The Normal West head soccer coach says his teams’ recent trip to Jamaica will prepare his players not just for next season—but for the rest of their lives.
Coach Val Walker and 36 players and their families recently returned from their soccer-and-service trip to Jamaica. Walker was born, raised, and began his teaching career in Jamaica. He met his wife there (a Peace Corps volunteer) and came to the U.S. in 1997
“Sometimes putting students and people in a situation where people are so much happier with so much less, it really gives you a sense of how appreciative you should be with with what you have,” Walker said on GLT’s Sound Ideas.
While in Jamaica, the Normal West players visited the schools where Walker attended. The players from West spent time donating books, soccer equipment and shoes to local kids. Most of them were in primary (or grade) school, but one girl wasn’t able to fit in the smaller shoes the players were donating. West girls team captain Bekah Nielsen knew what she had to do.
“I gave her my shoes and another teammate gave another person her shoes, so I was really touched when she was like, ‘I've never had a pair of shoes like these before,’” said Nielsen.
Nielsen said the girl politely tried to return the shoes, but Nielsen wanted the girl to keep them. Later, Walker noticed Nielsen on the playground without her shoes.
“It took everything for me to hold the tears back because that’s exactly what we were trying to do there, is really serve these people selflessly,” Walker said.
Walker, the son of a school principal, showed his players where he grew up -- all around poverty. Through hard work, he moved to the U.S., earned his doctorate from Illinois State University, and became a teacher at Normal West and Heartland Community College.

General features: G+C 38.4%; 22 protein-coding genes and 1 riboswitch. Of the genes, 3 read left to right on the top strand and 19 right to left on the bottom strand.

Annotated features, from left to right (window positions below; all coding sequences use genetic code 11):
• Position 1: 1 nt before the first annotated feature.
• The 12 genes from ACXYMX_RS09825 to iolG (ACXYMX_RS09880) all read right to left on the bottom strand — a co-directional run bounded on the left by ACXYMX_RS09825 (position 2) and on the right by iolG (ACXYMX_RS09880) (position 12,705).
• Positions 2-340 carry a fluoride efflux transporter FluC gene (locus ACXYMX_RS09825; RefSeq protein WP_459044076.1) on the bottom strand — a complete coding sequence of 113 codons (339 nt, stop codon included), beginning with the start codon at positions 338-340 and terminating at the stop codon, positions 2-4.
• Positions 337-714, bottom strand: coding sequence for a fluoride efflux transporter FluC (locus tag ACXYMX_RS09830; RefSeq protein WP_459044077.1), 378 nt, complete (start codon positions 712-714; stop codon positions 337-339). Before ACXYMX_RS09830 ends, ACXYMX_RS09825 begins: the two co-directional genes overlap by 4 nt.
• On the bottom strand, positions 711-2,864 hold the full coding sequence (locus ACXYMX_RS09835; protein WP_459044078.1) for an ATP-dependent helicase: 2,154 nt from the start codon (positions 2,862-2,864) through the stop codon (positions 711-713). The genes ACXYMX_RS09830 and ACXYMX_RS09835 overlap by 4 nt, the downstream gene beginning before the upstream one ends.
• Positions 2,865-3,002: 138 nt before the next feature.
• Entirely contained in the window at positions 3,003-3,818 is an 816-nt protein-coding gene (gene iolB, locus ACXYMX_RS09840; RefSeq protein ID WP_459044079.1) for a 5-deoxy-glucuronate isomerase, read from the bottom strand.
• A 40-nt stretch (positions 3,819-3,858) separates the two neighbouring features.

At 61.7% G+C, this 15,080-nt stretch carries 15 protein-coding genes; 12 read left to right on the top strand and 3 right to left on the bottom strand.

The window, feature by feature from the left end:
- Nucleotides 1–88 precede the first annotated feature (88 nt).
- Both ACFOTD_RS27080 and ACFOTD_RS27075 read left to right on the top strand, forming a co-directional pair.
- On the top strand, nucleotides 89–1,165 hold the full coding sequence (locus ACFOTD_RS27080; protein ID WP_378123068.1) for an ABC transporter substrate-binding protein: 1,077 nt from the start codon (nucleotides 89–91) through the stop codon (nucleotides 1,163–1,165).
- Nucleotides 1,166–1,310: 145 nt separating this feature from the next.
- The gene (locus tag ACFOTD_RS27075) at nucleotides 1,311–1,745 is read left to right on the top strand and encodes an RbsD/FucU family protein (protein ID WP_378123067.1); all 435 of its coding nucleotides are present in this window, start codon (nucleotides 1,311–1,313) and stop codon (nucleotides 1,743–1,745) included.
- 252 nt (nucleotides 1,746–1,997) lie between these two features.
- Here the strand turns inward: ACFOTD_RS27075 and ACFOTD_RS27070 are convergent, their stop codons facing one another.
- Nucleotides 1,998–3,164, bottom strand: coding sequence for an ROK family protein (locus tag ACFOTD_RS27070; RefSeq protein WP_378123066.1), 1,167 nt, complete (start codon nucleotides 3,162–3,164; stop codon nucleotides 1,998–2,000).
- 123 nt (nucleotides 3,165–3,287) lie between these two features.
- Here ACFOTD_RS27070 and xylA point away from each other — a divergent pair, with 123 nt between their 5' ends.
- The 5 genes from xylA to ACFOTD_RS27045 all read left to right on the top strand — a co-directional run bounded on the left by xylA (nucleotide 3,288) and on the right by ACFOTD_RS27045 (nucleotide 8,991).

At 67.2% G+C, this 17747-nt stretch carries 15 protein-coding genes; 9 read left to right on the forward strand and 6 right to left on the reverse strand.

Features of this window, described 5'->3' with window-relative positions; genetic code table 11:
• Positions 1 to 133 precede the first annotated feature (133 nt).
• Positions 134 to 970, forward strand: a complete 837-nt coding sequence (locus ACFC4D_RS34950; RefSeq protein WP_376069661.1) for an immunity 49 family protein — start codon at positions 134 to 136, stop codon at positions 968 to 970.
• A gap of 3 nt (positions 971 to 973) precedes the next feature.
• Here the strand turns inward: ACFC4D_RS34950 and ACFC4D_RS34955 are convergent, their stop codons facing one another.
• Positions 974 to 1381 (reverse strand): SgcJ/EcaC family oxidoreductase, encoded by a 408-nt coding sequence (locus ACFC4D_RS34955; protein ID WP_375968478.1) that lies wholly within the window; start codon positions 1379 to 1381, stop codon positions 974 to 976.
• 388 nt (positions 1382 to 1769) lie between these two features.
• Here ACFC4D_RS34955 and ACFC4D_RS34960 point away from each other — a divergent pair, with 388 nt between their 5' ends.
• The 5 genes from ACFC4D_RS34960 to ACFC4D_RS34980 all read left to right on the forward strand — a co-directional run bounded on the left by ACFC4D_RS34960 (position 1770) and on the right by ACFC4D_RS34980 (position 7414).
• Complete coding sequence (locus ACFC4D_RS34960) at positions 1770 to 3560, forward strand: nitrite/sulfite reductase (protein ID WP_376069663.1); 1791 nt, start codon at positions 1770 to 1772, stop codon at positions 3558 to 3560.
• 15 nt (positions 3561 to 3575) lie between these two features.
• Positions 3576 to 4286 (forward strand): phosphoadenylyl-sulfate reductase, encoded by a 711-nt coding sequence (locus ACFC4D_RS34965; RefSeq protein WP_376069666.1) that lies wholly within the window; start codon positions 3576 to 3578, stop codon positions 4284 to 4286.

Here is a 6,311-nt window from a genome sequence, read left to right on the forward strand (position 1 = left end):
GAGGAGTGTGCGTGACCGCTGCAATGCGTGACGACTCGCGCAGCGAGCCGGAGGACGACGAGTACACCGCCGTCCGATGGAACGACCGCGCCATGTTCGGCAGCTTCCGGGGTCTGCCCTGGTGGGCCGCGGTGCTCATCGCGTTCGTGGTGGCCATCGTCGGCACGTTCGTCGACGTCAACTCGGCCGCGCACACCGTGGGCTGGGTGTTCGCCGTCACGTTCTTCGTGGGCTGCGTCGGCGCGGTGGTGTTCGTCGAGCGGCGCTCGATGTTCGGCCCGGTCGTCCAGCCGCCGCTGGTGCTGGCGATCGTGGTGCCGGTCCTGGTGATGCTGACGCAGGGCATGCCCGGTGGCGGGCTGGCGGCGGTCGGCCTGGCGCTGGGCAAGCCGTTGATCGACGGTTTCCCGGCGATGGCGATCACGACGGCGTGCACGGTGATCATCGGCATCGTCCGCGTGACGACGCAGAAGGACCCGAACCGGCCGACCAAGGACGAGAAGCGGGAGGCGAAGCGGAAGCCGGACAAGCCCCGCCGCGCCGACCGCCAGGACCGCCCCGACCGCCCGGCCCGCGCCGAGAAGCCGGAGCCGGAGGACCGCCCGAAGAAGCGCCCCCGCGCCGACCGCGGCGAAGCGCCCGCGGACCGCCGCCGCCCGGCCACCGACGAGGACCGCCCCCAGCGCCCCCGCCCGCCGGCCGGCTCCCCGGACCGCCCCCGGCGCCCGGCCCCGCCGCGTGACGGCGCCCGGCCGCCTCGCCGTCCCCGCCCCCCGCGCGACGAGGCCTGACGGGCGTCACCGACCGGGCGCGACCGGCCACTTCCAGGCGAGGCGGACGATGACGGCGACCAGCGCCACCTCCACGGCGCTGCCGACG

The life lessons Walker hoped his players would learn in Jamaica appeared to stick. Both Nielsen and Walker’s own son, Jordan, told GLT how their perspectives had changed.
“If we don't see how the rest of the world lives, then sometimes we forget how fortunate we are,” Val Walker said. “From very humble beginnings, you can achieve a lot if you work hard at it. And so that's one of my main goals here is to get our students to understand that.”
Jordan Walker, the coach’s son and captain of the boys team, had visited Jamaica before with his family. But he said this trip was different.
“Being there with a group of people that you know you're going to be bonding with and playing with for the season ... is something that really benefited us,” Jordan said.
Between cultural experiences and sightseeing, the Normal West students also played a lot of soccer against their Jamaican peers.
“We all were shocked by how fast and physical it is. And that took some adjusting, and it's definitely going to help us whenever we play,” Jordan said.
You can also listen to the full story:
People like you value experienced, knowledgeable and award-winning journalism that covers meaningful stories in Bloomington-Normal. To support more stories and interviews like this one, please consider making a contribution.